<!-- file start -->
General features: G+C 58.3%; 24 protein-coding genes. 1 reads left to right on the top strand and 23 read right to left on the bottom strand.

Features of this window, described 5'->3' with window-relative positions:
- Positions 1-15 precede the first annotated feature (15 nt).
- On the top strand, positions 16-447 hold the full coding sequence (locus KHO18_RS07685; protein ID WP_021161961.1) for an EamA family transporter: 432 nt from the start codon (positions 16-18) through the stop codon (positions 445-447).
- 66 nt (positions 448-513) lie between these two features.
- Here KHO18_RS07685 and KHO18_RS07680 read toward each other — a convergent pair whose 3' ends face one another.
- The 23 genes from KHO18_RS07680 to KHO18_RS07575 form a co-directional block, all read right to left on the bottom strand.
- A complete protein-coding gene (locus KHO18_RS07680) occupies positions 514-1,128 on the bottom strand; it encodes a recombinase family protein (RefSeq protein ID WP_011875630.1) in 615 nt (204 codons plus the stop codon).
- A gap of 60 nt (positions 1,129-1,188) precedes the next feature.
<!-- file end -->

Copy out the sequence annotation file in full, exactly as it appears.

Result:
General features: G+C 58.3%; 24 protein-coding genes. 1 reads left to right on the top strand and 23 read right to left on the bottom strand.

Features of this window, described 5'->3' with window-relative positions:
- Positions 1-15 precede the first annotated feature (15 nt).
- On the top strand, positions 16-447 hold the full coding sequence (locus KHO18_RS07685; protein ID WP_021161961.1) for an EamA family transporter: 432 nt from the start codon (positions 16-18) through the stop codon (positions 445-447).
- 66 nt (positions 448-513) lie between these two features.
- Here KHO18_RS07685 and KHO18_RS07680 read toward each other — a convergent pair whose 3' ends face one another.
- The 23 genes from KHO18_RS07680 to KHO18_RS07575 form a co-directional block, all read right to left on the bottom strand.
- A complete protein-coding gene (locus KHO18_RS07680) occupies positions 514-1,128 on the bottom strand; it encodes a recombinase family protein (RefSeq protein ID WP_011875630.1) in 615 nt (204 codons plus the stop codon).
- A gap of 60 nt (positions 1,129-1,188) precedes the next feature.